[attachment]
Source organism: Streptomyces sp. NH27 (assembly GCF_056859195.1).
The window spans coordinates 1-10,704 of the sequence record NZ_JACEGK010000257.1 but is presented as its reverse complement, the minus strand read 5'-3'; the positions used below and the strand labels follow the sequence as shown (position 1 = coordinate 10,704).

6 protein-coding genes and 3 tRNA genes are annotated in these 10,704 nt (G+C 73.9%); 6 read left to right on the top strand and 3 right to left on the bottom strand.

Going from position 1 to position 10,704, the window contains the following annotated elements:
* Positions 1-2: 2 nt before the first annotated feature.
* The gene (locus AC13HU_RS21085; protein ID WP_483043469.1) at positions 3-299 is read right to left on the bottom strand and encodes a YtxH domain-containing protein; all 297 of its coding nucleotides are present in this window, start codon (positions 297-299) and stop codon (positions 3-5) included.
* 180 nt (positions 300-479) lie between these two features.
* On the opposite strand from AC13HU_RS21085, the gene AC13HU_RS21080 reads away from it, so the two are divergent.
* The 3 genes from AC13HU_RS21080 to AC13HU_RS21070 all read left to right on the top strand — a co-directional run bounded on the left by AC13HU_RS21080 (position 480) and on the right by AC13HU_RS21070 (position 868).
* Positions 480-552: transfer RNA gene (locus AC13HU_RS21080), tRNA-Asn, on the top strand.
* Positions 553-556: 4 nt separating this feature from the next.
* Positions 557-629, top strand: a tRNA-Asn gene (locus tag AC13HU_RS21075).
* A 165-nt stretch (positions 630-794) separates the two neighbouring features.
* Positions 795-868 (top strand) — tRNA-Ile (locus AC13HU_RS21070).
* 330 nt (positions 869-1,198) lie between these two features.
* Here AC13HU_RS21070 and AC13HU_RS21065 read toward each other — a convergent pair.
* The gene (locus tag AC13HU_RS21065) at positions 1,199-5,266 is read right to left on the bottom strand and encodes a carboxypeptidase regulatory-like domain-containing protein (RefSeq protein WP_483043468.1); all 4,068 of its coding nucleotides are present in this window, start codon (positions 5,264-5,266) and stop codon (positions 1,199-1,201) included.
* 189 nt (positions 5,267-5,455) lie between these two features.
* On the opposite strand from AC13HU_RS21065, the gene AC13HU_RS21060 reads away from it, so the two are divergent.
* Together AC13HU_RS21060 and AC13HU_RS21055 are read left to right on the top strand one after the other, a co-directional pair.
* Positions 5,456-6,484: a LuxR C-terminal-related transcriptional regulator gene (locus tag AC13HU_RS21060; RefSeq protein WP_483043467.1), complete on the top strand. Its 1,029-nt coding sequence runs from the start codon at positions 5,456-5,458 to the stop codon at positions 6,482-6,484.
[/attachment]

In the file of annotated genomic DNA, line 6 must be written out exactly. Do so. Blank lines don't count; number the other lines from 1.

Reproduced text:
* The gene (locus AC13HU_RS21085; protein ID WP_483043469.1) at positions 3-299 is read right to left on the bottom strand and encodes a YtxH domain-containing protein; all 297 of its coding nucleotides are present in this window, start codon (positions 297-299) and stop codon (positions 3-5) included.